John Bell Hood

From the Peninsula to Maryland: Hood's role in the summer of 1862

Photograph of John Bell Hood
Photograph of John Bell Hood
USAMHI (NPS)

Quick Facts

Significance:
Lt. General Confederate Army of TN, Commanding Division of Longstreet's Corps during MD Campaign
Place of Birth:
Owingsville, KY
Date of Birth
June 29, 1831
Place of Death:
New Orleans, LA
Date of Death
August 30, 1879
Place of Burial:
New Orleans, LA
Cemetery Name
The Hennen Family Tomb at Metairie Cemetery

John Bell Hood holds the distinction of being one of the most rapidly promoted leaders in the Confederate military forces during the Civil War. Born in Owingsville, Kentucky in 1831, he pursued a military career early on, graduating from West Point at the age of 22. When war officially began in April, 1861 Hood was unwilling to either continue to serve in the United States army, or to maintain the neutrality of his native Kentucky. He decided instead to resign his commission in the US military and became a Confederate Cavalry Captain. He was soon promoted to Colonel, commanding the Texas 4th Infantry.

On February 20, 1862 Hood was elevated to brigade command in the Confederate Army of the Potomac, whereupon he was promoted to the rank of Brigadier General 11 days later.

Hood distinguished himself as commander of what had come to be known as the "Texas Brigade" during the Peninsula Campaign, firmly establishing his reputation as an aggressive commander who was willing and even eager to personally lead his troops into combat.

He performed especially well at the Battle of Gaines' Mill on June 27, 1862 in which he led his brigade in a charge that broke the Union line and helped to carry the day. Though he, himself, escaped injury, every other commissioned officer in the Texas Brigade was killed or wounded.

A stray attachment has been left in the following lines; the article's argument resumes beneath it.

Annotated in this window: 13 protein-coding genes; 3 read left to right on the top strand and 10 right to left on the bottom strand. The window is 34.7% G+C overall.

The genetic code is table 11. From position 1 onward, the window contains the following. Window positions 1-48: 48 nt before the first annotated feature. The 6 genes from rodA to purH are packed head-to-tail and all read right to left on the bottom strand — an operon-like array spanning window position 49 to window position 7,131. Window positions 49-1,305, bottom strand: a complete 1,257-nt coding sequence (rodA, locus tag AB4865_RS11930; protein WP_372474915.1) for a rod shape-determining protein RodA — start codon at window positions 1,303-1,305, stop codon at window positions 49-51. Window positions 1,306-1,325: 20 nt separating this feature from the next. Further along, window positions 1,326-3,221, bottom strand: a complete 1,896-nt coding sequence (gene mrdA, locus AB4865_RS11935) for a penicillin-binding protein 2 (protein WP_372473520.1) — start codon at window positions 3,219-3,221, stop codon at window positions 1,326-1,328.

Following the Seven Days Battles, Hood was promoted to division command and subsequently led a division in Maj. Gen. James Longstreet's First Corps in each of the campaigns of 1862 thru 1863.

He demonstrated his skill in leading this division during the Northern Virginia Campaign when he became one of the primary leaders of shock troops during the large assault on Pope's left flank at the Second Battle of Manassas, an assault which nearly destroyed the Union army.

As he pursued Union forces in retreat from the field, Hood became embroiled in a dispute with a superior officer involving captured ambulances. In response Longstreet had Hood arrested and then attempted to have him court-martialed

During the opening phases of the Maryland Campaign Hood remained in the rear in virtual arrest. Just before the Battle of South Mountain, Hood's Texans implored Gen. Lee: "Give us Hood!" Despite Hood's continued refusal to apologize for his conduct, Lee intervened and decided to overrule Longstreet and restore Hood to command.

During the Battle of Antietam, Hood's division came to the relief of "Stonewall" Jackson's corps on the left flank of the Confederate line, arriving in time to turn back an assault in the West Woods by the Union I Corps. His division subsequently engaged the Union XII Corps and sustained 50% casualties in the ensuing fighting.

That evening, after the battle had come to a close, when Hood was asked by Lee where his division was he responded, "They are lying on the field where you sent them. My division has been almost wiped out."

Jackson was so impressed with Hood's performance at Antietam that he personally recommended his promotion to Major General, which was made official effective October 10, 1862.

Hood went on to lead the assault on the Union left flank at the second day of the Battle of Gettysburg. He was wounded during this assault, rendering his left arm useless for the remainder of his life. Hood was wounded again at the Battle of Chickamauga, this time requiring the amputation of his right leg. Even so, he went on to command an army during the Atlanta Campaign and the Franklin-Nashville Campaign, though his performance at that level of command was notably less successful than as a division commander.